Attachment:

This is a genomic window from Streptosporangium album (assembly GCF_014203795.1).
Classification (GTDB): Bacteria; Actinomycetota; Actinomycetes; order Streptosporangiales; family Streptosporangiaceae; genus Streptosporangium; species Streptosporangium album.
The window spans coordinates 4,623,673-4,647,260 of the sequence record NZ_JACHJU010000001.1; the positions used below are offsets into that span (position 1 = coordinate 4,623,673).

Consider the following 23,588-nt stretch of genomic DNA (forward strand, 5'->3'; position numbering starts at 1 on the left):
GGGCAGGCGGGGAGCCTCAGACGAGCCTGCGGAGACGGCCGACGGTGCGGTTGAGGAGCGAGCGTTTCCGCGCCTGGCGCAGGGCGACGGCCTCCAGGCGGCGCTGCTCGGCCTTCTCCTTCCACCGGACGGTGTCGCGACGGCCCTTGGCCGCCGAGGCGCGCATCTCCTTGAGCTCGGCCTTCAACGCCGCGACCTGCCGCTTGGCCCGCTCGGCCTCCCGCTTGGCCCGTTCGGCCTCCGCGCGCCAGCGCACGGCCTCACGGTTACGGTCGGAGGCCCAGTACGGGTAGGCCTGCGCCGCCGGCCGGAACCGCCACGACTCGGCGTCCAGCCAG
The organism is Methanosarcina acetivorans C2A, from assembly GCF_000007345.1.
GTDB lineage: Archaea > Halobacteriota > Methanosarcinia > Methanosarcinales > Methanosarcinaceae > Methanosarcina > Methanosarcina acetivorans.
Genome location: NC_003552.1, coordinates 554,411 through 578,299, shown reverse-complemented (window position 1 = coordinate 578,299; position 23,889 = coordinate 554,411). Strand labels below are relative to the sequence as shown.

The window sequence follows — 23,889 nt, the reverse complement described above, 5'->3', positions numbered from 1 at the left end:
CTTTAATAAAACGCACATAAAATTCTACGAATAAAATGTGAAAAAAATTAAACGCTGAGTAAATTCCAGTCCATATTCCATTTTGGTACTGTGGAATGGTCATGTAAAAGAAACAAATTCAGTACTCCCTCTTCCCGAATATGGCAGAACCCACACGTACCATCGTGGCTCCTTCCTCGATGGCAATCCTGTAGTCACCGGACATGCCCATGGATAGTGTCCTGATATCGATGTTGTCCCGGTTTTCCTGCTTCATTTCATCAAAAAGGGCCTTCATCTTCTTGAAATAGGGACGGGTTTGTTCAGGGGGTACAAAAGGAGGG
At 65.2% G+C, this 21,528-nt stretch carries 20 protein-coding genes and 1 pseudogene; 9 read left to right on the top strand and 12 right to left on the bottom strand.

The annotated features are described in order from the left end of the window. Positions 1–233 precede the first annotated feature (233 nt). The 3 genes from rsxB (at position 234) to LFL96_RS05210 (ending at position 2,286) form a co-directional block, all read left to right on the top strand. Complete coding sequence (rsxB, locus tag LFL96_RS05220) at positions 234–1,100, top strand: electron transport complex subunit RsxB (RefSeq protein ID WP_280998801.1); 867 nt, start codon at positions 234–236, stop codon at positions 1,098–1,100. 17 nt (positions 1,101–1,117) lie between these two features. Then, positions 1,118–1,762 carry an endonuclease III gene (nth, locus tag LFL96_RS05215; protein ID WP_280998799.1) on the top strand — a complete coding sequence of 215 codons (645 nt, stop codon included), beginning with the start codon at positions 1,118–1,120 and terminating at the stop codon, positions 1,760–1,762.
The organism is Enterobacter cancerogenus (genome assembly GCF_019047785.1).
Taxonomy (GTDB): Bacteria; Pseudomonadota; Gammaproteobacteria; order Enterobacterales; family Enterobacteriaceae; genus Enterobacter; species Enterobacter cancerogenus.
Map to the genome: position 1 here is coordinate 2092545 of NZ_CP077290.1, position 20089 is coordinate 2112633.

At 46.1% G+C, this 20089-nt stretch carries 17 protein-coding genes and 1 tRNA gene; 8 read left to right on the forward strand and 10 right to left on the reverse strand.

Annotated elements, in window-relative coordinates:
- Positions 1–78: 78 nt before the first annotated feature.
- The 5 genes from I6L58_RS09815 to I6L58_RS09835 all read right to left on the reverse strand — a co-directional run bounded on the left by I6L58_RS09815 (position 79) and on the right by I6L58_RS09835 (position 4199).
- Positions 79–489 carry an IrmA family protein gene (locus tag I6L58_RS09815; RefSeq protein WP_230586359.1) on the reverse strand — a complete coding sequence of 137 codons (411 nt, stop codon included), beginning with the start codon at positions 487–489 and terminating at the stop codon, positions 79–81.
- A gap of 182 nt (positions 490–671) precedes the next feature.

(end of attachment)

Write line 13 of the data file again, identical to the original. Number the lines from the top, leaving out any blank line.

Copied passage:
The organism is Enterobacter cancerogenus (genome assembly GCF_019047785.1).